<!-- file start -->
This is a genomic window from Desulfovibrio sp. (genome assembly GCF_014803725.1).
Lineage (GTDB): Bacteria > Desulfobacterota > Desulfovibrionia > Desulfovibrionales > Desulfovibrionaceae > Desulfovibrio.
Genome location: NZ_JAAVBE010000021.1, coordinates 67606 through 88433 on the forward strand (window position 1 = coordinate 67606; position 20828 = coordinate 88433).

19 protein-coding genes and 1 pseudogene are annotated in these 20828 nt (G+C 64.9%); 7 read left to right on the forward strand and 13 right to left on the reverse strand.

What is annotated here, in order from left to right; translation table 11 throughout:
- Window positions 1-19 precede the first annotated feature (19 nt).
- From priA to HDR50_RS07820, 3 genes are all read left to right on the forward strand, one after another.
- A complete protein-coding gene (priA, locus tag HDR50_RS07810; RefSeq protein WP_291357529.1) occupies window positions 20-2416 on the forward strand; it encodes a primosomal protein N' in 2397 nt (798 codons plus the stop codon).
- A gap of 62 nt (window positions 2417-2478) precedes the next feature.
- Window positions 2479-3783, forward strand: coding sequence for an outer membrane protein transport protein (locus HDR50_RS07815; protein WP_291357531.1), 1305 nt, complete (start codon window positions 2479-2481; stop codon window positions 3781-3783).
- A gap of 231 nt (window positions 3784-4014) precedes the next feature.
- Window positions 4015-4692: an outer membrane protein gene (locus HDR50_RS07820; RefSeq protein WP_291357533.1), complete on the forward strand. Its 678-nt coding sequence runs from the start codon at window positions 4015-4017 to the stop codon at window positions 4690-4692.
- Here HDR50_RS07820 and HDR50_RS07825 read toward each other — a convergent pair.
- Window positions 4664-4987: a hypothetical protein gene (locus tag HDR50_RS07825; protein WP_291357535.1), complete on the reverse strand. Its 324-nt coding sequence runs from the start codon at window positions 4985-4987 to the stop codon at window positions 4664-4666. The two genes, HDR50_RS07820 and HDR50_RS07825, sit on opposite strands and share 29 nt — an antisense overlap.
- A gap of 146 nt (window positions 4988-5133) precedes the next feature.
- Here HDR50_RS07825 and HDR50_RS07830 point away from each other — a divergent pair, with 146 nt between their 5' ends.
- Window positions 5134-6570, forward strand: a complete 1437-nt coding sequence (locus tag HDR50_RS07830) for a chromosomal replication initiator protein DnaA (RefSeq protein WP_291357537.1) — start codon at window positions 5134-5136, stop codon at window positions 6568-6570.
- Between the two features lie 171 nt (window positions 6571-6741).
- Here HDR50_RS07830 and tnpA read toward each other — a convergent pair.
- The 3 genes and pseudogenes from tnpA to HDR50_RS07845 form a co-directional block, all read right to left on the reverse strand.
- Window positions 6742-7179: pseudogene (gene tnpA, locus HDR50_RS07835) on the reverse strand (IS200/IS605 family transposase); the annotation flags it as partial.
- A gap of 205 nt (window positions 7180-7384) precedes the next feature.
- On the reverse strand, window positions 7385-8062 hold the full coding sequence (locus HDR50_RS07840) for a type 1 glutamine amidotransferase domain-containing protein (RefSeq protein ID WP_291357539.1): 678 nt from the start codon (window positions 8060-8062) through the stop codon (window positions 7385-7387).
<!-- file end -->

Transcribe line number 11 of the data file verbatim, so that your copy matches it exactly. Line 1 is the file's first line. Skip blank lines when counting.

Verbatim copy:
- A gap of 231 nt (window positions 3784-4014) precedes the next feature.